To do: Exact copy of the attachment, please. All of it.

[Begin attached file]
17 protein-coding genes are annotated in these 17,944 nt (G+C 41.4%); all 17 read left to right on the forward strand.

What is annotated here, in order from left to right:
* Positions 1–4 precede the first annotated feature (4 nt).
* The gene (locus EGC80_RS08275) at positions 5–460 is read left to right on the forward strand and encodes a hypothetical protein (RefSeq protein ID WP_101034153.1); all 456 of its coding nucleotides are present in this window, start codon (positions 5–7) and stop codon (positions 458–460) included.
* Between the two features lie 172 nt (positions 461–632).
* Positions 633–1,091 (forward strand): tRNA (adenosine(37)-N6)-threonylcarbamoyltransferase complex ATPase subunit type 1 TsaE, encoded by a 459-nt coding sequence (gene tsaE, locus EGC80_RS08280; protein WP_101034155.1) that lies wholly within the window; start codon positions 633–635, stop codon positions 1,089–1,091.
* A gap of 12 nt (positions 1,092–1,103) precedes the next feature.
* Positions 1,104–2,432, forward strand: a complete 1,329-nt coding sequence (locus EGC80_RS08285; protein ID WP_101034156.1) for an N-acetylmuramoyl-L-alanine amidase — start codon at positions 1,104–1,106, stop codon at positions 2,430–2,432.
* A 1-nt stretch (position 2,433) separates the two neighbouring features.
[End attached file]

17 protein-coding genes are annotated in these 17,944 nt (G+C 41.4%); all 17 read left to right on the forward strand.

What is annotated here, in order from left to right:
* Positions 1–4 precede the first annotated feature (4 nt).
* The gene (locus EGC80_RS08275) at positions 5–460 is read left to right on the forward strand and encodes a hypothetical protein (RefSeq protein ID WP_101034153.1); all 456 of its coding nucleotides are present in this window, start codon (positions 5–7) and stop codon (positions 458–460) included.
* Between the two features lie 172 nt (positions 461–632).
* Positions 633–1,091 (forward strand): tRNA (adenosine(37)-N6)-threonylcarbamoyltransferase complex ATPase subunit type 1 TsaE, encoded by a 459-nt coding sequence (gene tsaE, locus EGC80_RS08280; protein WP_101034155.1) that lies wholly within the window; start codon positions 633–635, stop codon positions 1,089–1,091.
* A gap of 12 nt (positions 1,092–1,103) precedes the next feature.
* Positions 1,104–2,432, forward strand: a complete 1,329-nt coding sequence (locus EGC80_RS08285; protein ID WP_101034156.1) for an N-acetylmuramoyl-L-alanine amidase — start codon at positions 1,104–1,106, stop codon at positions 2,430–2,432.
* A 1-nt stretch (position 2,433) separates the two neighbouring features.